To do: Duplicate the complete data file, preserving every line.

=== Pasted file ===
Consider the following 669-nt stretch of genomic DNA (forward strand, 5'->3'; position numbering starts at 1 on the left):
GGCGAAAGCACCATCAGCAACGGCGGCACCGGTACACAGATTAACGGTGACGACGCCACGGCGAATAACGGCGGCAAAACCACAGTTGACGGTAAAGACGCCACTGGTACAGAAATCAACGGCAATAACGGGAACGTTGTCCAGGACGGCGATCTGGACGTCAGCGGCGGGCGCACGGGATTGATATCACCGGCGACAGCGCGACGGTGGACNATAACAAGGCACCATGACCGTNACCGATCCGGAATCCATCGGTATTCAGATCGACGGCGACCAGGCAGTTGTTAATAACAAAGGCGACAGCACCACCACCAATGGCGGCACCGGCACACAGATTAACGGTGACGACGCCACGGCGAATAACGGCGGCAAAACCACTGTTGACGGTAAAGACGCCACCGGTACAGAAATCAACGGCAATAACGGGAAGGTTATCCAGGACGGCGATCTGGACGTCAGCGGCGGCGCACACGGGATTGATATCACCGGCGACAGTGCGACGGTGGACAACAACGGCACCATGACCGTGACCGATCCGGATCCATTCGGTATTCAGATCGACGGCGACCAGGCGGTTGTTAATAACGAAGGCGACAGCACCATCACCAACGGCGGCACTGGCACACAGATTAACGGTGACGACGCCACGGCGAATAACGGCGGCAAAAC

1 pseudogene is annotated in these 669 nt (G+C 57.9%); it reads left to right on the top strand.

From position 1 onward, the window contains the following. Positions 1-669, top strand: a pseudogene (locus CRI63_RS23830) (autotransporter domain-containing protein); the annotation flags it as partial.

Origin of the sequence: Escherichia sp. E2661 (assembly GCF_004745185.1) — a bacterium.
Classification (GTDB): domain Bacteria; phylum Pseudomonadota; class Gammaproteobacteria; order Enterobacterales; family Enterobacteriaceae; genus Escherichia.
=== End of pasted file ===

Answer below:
Consider the following 669-nt stretch of genomic DNA (forward strand, 5'->3'; position numbering starts at 1 on the left):
GGCGAAAGCACCATCAGCAACGGCGGCACCGGTACACAGATTAACGGTGACGACGCCACGGCGAATAACGGCGGCAAAACCACAGTTGACGGTAAAGACGCCACTGGTACAGAAATCAACGGCAATAACGGGAACGTTGTCCAGGACGGCGATCTGGACGTCAGCGGCGGGCGCACGGGATTGATATCACCGGCGACAGCGCGACGGTGGACNATAACAAGGCACCATGACCGTNACCGATCCGGAATCCATCGGTATTCAGATCGACGGCGACCAGGCAGTTGTTAATAACAAAGGCGACAGCACCACCACCAATGGCGGCACCGGCACACAGATTAACGGTGACGACGCCACGGCGAATAACGGCGGCAAAACCACTGTTGACGGTAAAGACGCCACCGGTACAGAAATCAACGGCAATAACGGGAAGGTTATCCAGGACGGCGATCTGGACGTCAGCGGCGGCGCACACGGGATTGATATCACCGGCGACAGTGCGACGGTGGACAACAACGGCACCATGACCGTGACCGATCCGGATCCATTCGGTATTCAGATCGACGGCGACCAGGCGGTTGTTAATAACGAAGGCGACAGCACCATCACCAACGGCGGCACTGGCACACAGATTAACGGTGACGACGCCACGGCGAATAACGGCGGCAAAAC

1 pseudogene is annotated in these 669 nt (G+C 57.9%); it reads left to right on the top strand.

From position 1 onward, the window contains the following. Positions 1-669, top strand: a pseudogene (locus CRI63_RS23830) (autotransporter domain-containing protein); the annotation flags it as partial.

Origin of the sequence: Escherichia sp. E2661 (assembly GCF_004745185.1) — a bacterium.
Classification (GTDB): domain Bacteria; phylum Pseudomonadota; class Gammaproteobacteria; order Enterobacterales; family Enterobacteriaceae; genus Escherichia.